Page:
“In this passage the Savior teaches me that to become humble is to become as a child. How do I become as a child, and what are the childlike qualities I should strive to develop? King Benjamin, in his profound Book of Mormon sermon, provides guidance:

“’For the natural man is an enemy to God, and has been from the fall of Adam, and will be, forever and ever, unless he yields to the enticings of the Holy Spirit, and putteth off the natural man and becometh a saint through the atonement of Christ the Lord, and becometh as a child, submissive, meek, humble, patient, full of love, willing to submit to all things which the Lord seeth fit to inflict upon him, even as a child doth submit to his father.’”

“King Benjamin seems to teach that becoming like a child is a gradual process of spiritual development in which I am aided by the Holy Ghost and my reliance on Christ’s Atonement. Through this process, I will eventually acquire the childlike attributes of meekness, humility, patience, love, and spiritual submissiveness. True humility will inevitably lead me to say to God, ‘Thy will be done.’ And because what I AM does affect what I DO, my submissiveness will be reflected in my reverence, my gratitude, and my willingness to accept callings, counsel, and correction.”[iv]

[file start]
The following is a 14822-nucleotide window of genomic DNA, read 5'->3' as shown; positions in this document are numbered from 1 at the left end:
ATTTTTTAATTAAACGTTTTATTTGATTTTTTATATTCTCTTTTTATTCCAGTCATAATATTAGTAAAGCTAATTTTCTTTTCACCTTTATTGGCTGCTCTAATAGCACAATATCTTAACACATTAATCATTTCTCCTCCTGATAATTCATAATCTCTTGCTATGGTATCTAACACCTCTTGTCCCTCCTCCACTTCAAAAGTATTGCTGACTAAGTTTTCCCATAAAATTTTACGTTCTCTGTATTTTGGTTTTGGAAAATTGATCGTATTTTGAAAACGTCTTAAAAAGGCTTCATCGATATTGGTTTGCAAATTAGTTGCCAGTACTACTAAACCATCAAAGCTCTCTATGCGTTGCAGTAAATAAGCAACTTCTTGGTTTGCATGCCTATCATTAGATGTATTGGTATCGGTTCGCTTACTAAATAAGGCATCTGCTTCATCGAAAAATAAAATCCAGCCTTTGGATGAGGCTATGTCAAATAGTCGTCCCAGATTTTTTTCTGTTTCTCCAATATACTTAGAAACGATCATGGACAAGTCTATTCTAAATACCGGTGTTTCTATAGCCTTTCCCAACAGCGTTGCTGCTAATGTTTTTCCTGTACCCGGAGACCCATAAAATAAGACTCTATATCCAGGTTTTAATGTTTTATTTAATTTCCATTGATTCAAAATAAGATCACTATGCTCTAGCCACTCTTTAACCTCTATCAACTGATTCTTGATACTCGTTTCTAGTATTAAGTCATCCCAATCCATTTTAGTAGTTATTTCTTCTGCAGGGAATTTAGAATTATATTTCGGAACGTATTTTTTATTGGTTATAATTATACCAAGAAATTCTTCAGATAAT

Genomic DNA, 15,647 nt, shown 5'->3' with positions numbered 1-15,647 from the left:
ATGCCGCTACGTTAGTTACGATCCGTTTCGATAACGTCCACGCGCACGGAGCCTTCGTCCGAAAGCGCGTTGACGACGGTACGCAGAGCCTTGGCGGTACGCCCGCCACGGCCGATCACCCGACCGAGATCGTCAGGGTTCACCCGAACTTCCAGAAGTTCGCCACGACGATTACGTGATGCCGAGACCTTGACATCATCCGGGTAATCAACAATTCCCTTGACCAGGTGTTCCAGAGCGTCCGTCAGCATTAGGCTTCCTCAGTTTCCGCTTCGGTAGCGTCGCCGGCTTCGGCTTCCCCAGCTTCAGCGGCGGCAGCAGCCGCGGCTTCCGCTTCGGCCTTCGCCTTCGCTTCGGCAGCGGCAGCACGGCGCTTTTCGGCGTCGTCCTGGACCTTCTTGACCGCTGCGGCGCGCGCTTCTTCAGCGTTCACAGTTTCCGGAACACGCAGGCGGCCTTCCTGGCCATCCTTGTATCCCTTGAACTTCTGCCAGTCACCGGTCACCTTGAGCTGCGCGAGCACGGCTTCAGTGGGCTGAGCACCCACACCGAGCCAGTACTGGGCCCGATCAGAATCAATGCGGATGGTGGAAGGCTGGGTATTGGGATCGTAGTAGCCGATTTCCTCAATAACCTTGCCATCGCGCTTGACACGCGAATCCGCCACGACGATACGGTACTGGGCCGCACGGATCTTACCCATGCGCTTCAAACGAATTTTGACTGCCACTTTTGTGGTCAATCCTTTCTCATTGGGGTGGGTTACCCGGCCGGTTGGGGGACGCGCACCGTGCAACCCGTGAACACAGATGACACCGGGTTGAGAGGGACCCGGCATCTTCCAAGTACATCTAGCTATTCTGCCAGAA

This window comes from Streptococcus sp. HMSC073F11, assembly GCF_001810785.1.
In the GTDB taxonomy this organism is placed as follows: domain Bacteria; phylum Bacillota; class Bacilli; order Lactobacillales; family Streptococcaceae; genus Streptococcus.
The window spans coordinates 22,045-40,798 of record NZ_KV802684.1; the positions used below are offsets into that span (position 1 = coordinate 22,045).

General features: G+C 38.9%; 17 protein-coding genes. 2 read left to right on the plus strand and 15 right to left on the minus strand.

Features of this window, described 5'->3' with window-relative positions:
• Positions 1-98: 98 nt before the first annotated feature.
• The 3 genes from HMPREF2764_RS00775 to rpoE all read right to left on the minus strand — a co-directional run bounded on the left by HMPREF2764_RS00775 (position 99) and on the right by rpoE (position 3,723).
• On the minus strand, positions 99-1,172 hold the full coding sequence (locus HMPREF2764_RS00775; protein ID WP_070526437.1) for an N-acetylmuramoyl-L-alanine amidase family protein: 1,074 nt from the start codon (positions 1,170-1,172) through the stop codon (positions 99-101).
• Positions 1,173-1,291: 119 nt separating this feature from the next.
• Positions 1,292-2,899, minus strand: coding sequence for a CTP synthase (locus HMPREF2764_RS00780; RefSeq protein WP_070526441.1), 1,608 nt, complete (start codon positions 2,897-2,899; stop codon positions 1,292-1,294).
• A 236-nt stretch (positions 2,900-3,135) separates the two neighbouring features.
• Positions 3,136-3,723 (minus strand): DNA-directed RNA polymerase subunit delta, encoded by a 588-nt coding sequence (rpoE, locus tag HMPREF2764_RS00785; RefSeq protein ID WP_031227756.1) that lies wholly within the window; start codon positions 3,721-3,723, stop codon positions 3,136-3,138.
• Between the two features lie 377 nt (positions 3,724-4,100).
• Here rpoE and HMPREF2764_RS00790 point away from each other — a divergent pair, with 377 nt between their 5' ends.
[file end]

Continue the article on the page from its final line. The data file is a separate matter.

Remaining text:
This is one of the many counter-intuitive paradoxes of our mortal existence. The scriptures teach that God’s ways are higher than man’s ways; His thoughts are higher than our thoughts. One of these paradoxes is that, for me to move forward, I must look back…at children…and learn from them.

The song that I sang at the beginning of my talk is one that Faye found several weeks ago when we were having Family Home Evening with our granddaughter, Jordanna Faye (“Faye Faye”), who is two. She and her mother, Rubi, are living with us while our son, Jordan, is in Air Force Basic Training in San Antonio, Texas. We have been singing that song almost every night for the past several weeks. It is something that Faye Faye has very much enjoyed. It has had a profound impact upon me, as well, as I think of my Heavenly Father and all that He has blessed me with…even the very air that I breathe! Reminding myself of my dependence upon God and my gratitude for His innumerable blessings has helped me improve my humility.